Shine Trader Limited Live reports:
Recently, the U.S. stock market has seen a significant correction due to increased expectations of Fed tapering and the impact of the debt ceiling, but if history is any guide, the U.S. stock market may not be in a true correction period. The real corrections in U.S. stocks come during recessions when the output gap is about to fall: 1990, 2000, 2007. In 2018, the US has been at the end of the economic cycle, and the VOLATILITY of the US stock market has increased. In 2019, the Federal Reserve’s precautionary interest rate cut lengthened the economic cycle. But the economic cycle is inevitable, and even without the pandemic, a decline in the US output gap would have come soon enough.
The decline of output gap means that the growth rate of output is lower than the growth rate of potential output, the economy enters a state of contraction, and the ROE of enterprises will also start to decline. If the growth rate of output only falls, and is higher than the potential growth rate of output, the economy is still expanding and the output gap will continue to widen. At this point, although the growth rate of corporate earnings declines, the growth rate is still high, the ROE continues to rise, and the growth rate of stock prices will decline, but it is still positive growth. Only when the output growth rate is lower than the potential output growth rate, the profit growth rate is lower than a certain threshold, and the ROE is about to decline, will the stock price growth rate be lower than 0, and the stock price begin to decline.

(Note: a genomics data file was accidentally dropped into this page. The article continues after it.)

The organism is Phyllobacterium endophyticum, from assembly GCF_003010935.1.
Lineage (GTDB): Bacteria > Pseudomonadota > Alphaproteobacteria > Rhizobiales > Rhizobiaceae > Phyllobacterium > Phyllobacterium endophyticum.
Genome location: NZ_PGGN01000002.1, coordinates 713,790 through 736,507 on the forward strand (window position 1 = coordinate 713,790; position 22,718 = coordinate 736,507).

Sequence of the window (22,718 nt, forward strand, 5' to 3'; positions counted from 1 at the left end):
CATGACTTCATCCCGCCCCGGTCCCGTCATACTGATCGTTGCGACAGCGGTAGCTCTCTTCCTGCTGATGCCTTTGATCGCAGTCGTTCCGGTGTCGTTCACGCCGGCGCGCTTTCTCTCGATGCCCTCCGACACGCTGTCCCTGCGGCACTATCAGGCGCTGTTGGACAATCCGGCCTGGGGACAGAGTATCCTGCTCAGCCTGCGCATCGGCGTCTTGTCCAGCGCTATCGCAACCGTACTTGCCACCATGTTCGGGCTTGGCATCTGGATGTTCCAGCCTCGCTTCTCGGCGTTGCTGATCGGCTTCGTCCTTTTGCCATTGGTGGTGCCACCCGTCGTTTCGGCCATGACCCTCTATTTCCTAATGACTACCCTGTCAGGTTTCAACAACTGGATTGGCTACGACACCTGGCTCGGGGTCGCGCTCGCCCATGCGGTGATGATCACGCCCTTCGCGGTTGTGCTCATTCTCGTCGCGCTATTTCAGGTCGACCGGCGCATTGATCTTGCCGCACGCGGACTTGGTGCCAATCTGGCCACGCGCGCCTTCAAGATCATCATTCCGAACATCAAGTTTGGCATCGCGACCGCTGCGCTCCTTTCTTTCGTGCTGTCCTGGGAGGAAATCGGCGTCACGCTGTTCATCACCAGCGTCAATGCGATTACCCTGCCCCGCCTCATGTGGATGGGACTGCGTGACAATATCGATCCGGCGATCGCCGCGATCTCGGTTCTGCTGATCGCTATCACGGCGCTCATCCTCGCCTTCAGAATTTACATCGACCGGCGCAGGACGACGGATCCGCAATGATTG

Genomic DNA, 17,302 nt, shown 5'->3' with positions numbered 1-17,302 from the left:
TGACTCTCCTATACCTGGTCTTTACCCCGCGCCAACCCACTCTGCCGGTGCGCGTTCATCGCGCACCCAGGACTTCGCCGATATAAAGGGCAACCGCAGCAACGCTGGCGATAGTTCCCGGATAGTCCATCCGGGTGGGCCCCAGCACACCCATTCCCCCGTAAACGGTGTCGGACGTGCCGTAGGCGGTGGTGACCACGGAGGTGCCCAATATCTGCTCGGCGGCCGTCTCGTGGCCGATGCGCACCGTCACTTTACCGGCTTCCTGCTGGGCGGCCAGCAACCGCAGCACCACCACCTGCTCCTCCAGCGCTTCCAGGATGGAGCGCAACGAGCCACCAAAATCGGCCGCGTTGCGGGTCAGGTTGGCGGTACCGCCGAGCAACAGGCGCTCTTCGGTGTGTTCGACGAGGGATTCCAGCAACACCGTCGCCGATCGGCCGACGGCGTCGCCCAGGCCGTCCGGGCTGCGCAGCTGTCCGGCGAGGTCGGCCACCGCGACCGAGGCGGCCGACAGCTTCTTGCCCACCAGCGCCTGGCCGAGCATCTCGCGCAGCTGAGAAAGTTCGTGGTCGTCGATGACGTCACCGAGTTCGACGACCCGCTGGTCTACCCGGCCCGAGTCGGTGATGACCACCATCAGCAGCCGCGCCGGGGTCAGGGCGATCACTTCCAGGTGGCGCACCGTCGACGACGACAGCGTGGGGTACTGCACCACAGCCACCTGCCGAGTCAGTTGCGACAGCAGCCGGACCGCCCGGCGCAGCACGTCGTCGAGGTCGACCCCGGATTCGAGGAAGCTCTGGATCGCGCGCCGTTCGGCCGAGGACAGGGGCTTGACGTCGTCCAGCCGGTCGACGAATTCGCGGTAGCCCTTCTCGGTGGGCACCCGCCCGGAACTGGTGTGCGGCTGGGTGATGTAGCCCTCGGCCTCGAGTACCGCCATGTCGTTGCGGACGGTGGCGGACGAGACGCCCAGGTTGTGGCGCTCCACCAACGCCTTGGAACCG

The timing of share price adjustments is also reflected in interest rates. When the output gap turns positive, monetary policy tends to start to tighten, and a period of rising interest rates is followed by more restraint on the economy. The marginal return to capital is decreasing, the cost of financing is increasing, the economic cycle is downward, and the growth rate of output is declining and lower than the growth rate of potential output. As a rule of thumb, near the peak in interest rates, stock prices begin to undergo a true correction.
So when will the U.S. stock market enter the real adjustment period? That is, when does the US economy start to contract and the output gap and interest rates on US debt fall?
Although the ISM manufacturing PMI and Market manufacturing PMI began to decline from April and August respectively, they are still relatively high. The economic growth rate is higher than the potential economic growth rate, the economy is still expanding, the negative output gap continues to narrow, and it is expected that the output gap will turn positive by the end of 2021. This round of monetary policy normalization is both faster and slower than after the subprime crisis. Faster than after the subprime crisis means that the shadow interest rate began to rise before the post-epidemic monetary easing reached its maximum level after the subprime crisis. Slower than after the subprime crisis is to say that the output gap after the subprime crisis has reached the current stage of monetary policy has begun to raise interest rates, and currently only talk about tapering. Of course, this does not mean that the current monetary policy normalization process is slow or fast, because the path of natural interest rate changes under each crisis is different, and the reasonable trend of monetary policy interest rate should not be the same path.